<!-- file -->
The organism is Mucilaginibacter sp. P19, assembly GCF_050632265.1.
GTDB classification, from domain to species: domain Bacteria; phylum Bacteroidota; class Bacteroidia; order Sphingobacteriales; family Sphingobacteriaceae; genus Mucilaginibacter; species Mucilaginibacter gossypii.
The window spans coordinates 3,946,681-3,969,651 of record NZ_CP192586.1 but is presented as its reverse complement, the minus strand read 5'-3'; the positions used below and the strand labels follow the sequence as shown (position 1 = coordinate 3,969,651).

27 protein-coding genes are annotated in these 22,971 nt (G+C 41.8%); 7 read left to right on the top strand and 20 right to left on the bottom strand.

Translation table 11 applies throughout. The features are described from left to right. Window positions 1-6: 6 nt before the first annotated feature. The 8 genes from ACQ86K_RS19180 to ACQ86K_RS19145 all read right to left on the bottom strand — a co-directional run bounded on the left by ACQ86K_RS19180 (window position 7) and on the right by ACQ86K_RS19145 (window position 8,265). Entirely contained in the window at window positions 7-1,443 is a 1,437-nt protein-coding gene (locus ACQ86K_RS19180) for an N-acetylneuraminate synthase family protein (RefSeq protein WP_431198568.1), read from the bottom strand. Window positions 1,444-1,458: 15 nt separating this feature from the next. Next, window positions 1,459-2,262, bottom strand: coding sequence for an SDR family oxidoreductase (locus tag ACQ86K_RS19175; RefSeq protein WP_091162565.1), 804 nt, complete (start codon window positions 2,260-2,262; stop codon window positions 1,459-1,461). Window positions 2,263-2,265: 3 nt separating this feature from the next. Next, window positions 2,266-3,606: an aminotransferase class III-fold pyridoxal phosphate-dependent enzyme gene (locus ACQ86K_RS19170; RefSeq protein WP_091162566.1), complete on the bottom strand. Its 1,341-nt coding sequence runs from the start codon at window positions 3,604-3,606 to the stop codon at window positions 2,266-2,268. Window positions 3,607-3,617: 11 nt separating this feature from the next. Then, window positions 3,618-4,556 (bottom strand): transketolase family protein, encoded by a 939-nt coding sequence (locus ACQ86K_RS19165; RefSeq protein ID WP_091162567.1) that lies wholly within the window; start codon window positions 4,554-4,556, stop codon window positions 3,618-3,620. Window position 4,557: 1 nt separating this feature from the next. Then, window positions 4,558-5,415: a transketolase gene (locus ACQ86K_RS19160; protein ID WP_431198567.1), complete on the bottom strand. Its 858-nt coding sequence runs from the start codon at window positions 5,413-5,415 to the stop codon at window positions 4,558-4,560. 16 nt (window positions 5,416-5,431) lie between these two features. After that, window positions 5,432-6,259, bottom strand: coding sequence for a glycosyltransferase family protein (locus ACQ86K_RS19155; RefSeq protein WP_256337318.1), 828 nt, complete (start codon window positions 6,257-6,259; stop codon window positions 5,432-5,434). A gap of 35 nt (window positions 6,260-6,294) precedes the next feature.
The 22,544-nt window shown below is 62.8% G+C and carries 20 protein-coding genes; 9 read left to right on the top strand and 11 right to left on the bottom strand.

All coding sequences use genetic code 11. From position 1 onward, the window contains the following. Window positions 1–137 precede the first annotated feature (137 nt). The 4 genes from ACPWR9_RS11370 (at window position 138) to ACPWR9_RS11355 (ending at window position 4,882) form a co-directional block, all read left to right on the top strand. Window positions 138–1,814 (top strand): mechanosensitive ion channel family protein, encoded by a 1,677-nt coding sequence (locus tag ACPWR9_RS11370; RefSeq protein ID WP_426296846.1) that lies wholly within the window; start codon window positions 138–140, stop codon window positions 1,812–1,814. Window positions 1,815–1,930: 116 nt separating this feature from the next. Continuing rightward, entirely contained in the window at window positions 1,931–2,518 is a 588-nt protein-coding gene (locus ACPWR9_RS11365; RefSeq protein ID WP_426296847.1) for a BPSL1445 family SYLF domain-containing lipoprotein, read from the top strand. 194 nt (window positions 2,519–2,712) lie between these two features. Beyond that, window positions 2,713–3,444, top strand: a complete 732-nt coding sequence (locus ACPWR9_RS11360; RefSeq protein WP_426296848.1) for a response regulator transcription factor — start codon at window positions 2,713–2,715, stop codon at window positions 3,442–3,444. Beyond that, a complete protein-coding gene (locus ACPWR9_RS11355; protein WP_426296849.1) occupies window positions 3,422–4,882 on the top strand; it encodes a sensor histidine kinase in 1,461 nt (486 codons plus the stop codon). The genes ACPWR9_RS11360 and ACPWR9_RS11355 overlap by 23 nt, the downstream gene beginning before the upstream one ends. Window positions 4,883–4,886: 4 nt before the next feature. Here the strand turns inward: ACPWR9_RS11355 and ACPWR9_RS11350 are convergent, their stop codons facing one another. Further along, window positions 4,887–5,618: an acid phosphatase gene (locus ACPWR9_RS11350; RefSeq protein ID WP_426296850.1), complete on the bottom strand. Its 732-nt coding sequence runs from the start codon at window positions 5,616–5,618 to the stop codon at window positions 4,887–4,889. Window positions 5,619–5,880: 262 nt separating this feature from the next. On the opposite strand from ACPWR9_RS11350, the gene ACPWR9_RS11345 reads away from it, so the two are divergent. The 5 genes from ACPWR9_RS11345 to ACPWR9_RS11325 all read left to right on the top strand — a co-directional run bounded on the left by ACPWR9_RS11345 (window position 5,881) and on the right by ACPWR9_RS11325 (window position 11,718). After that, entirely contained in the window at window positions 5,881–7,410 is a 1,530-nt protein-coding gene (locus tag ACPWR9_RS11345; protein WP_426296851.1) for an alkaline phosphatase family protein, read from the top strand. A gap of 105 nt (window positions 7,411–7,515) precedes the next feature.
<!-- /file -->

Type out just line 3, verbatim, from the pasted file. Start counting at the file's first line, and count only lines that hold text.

The window spans coordinates 3,946,681-3,969,651 of record NZ_CP192586.1 but is presented as its reverse complement, the minus strand read 5'-3'; the positions used below and the strand labels follow the sequence as shown (position 1 = coordinate 3,969,651).